Birds of prey featured at annual Raptor Day in Coupeville

Raptor Day at Coupeville’s Pacific Rim Institute features a close-up look at falcons, owls, merlins and other large birds of prey. Photos by John Deir/Pacific Rim Institute

Raptors reside at the top of the food chain. On Whidbey, they roost on tree snags and telephone poles, hide in fern and forests, swoop down on fishing boats and waterfronts.

Osprey, owls, peregrine falcons, bald eagles, red-tailed hawks — all a study in contrasts, so poetic in flight, so predatory by nature.

Superheroes of the bird world, raptors possess binocular vision, razor beaks, cutthroat talons. They can swoop to speeds of 250 mph to catch prey a mile away. They snack on chipmunks, snag baby birds from nests and get blamed for many a missing kitten and chicken.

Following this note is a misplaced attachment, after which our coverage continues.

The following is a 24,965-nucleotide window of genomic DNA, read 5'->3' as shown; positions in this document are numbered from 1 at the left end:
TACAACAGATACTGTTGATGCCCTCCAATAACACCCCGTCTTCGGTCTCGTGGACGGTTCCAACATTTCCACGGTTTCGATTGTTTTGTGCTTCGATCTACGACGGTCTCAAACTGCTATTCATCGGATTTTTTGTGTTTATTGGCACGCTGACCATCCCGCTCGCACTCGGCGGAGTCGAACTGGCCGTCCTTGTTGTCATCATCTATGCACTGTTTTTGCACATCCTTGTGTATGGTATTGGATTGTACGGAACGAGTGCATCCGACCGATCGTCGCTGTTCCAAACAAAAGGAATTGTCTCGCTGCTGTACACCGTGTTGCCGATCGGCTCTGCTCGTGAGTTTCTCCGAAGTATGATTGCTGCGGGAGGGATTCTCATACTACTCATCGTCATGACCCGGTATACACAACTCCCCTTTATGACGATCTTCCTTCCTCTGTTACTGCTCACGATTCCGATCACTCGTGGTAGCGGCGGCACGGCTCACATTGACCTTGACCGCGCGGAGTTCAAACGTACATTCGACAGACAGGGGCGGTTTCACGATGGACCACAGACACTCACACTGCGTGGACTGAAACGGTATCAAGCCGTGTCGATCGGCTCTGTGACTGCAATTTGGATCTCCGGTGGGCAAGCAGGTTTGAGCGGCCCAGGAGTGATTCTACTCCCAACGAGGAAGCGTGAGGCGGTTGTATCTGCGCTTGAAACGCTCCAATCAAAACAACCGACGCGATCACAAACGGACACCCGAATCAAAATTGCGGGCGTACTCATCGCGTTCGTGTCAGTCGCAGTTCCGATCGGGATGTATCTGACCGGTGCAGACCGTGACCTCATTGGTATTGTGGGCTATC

Some raptors also bond with humans for mere bits of meat, work for no pay scaring other birds away from fields and willingly sit still as hundreds of eyeballs admire their feathers and features.

Once again, birds of prey will be the star attraction during Pacific Rim Institute’s 8th annual Raptor Day this Saturday. Falconers will talk about the birds at the educational event that’s free and suitable for all ages.

Raptor Day is 1-3 p.m. Saturday, Sept. 16 at Pacific Rim Institute, 180 Parker Road, Coupeville. The event is free and open to all ages.

• For more information, log onto www.pacificriminstitute.org/website/

 

Sue Hanneman holds an Eurasian eagle owl.

Sammy Holloway with a hybrid gyrfalcon.